Lisa Gungor – Women In Worship

Liz Parker —  April 26, 2012

Lisa Gungor from the band Gungor has been so kind to share with us some thoughts on forgiveness and letting go. I hope it can be a source of encouragement to you.  ————————————————————————————————————————–

Letting Go – by Lisa Gungor

The best thing about living in Colorado (aside from the amazing weather, hippie folk, and having not one, but TWO Snooze locations) are the mountains. 

Mountains offer this sort of escape from regular life.  The: get up, feed the baby and/ or dog, go to work, pay the bills, clean the house, go to bed, and do it all over the next day things in life.  These cascades of rock and dirt are majestic, grandiose, an irregularity in the regular earth. The rise and fall of decorated trees and snow-capped peaks compse the most exquisite art.   Gazing up at them takes my eyes off of the “to dos” right in front of me and helps distinguish a bigger picture.   It is because of this that the mountains have become sort of a spiritual place for me. I can escape the demands, the piles of regular business, and find a sort of Namaste in the mountains.

I’ve found that I have an incredible capacity to holding on to things.  My husband, Michael, knows this gift well.  No matter how much I try to shrug something off, it holds on, making it’s presence felt in relationships and my right upper shoulder  – a problem in which the “Thumper” (one of those home back massage doohikies) has proven to be one of my most advantageous purchases.  I have a hard time remembering where my phone is or what state we happen to be playing a show in, but yes, I can absolutely remember what sort of glance so and so gave me or what conversation with that friend was two years ago.  Relationships are at the core of who I am; they can put me on cloud nine or run me straight into the ground.  So often, I wish I were the introverted, aloof-loner that is self-sufficient and most often found hunkered down in a cabin; writing some brilliant post-apocalyptic, sci-fi novel…unconcerned about the glance or missing the last family reunion or birthday party.  It seems so cool, a much more weightless life to be unconcerned…but I  am.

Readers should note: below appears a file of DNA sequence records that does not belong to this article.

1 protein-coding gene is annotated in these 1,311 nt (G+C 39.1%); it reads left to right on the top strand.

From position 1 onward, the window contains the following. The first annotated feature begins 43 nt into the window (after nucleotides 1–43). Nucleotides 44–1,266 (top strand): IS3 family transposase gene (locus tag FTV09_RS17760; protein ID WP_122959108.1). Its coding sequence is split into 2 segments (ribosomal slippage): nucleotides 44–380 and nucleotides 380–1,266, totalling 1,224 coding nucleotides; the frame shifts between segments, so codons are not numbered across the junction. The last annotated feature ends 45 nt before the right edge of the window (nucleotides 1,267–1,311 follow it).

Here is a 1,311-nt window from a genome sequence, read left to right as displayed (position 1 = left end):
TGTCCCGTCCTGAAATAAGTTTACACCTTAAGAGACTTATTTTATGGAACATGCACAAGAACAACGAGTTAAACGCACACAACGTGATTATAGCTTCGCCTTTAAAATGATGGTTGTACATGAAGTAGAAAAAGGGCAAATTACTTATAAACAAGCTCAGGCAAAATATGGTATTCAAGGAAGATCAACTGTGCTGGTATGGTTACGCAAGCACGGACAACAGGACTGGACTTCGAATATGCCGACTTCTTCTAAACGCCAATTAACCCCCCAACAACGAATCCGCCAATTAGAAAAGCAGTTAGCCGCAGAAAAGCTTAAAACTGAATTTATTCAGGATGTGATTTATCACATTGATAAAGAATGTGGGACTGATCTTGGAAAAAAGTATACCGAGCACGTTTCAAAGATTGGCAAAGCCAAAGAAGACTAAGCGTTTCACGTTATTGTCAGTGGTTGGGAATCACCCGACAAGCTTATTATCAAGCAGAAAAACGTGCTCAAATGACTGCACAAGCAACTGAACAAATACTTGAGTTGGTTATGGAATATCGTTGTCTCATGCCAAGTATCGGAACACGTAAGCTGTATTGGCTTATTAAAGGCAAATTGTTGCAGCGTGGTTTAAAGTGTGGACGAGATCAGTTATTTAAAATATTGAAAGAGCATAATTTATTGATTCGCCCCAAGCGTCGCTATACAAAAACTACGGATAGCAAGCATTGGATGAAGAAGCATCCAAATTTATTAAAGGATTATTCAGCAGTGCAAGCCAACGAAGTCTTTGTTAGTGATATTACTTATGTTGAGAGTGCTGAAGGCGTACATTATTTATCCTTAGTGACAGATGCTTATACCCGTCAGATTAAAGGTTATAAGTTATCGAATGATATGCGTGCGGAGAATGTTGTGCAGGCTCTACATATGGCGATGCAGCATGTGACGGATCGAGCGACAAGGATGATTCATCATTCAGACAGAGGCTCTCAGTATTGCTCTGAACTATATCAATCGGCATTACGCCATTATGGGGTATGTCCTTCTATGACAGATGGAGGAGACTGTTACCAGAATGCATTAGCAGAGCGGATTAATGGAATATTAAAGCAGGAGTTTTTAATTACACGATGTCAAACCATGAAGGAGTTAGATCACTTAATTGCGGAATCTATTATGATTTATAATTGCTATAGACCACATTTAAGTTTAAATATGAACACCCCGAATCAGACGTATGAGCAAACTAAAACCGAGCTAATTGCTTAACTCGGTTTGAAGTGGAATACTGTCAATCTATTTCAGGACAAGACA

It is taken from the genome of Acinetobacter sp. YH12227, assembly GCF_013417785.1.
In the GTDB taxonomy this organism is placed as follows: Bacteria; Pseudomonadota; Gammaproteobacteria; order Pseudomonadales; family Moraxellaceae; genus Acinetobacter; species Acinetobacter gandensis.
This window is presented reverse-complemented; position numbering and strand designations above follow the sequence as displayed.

I care about relationships and family and 3-year-old birthday parties, the ever-so-slight tone of frustration.  I’ve taken a few personality tests in my day, one of which targets your main motivations in life…low and behold, mine is relationships.  And when something is awry, I feel it in my whole body – in my heart and stomach and in the weight on my lungs that’s making it really hard to take a nice big breath. So I have to get away, I have to have that solitude that Jesus so often lived in.